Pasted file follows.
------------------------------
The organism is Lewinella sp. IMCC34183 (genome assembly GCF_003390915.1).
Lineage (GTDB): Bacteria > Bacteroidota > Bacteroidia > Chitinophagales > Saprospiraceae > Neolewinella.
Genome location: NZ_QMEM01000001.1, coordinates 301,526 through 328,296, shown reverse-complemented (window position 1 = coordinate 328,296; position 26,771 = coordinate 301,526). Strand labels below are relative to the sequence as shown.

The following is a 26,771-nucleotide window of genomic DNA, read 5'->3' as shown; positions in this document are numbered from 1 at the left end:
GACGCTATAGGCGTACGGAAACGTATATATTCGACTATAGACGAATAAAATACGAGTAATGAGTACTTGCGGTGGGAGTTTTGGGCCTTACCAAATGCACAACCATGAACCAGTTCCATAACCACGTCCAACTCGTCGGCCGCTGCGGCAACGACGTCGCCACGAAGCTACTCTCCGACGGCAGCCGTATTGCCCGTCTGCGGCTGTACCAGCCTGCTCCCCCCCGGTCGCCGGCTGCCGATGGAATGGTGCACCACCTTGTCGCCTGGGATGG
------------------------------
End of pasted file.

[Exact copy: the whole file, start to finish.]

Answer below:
The organism is Lewinella sp. IMCC34183 (genome assembly GCF_003390915.1).
Lineage (GTDB): Bacteria > Bacteroidota > Bacteroidia > Chitinophagales > Saprospiraceae > Neolewinella.
Genome location: NZ_QMEM01000001.1, coordinates 301,526 through 328,296, shown reverse-complemented (window position 1 = coordinate 328,296; position 26,771 = coordinate 301,526). Strand labels below are relative to the sequence as shown.

The following is a 26,771-nucleotide window of genomic DNA, read 5'->3' as shown; positions in this document are numbered from 1 at the left end:
GACGCTATAGGCGTACGGAAACGTATATATTCGACTATAGACGAATAAAATACGAGTAATGAGTACTTGCGGTGGGAGTTTTGGGCCTTACCAAATGCACAACCATGAACCAGTTCCATAACCACGTCCAACTCGTCGGCCGCTGCGGCAACGACGTCGCCACGAAGCTACTCTCCGACGGCAGCCGTATTGCCCGTCTGCGGCTGTACCAGCCTGCTCCCCCCCGGTCGCCGGCTGCCGATGGAATGGTGCACCACCTTGTCGCCTGGGATGG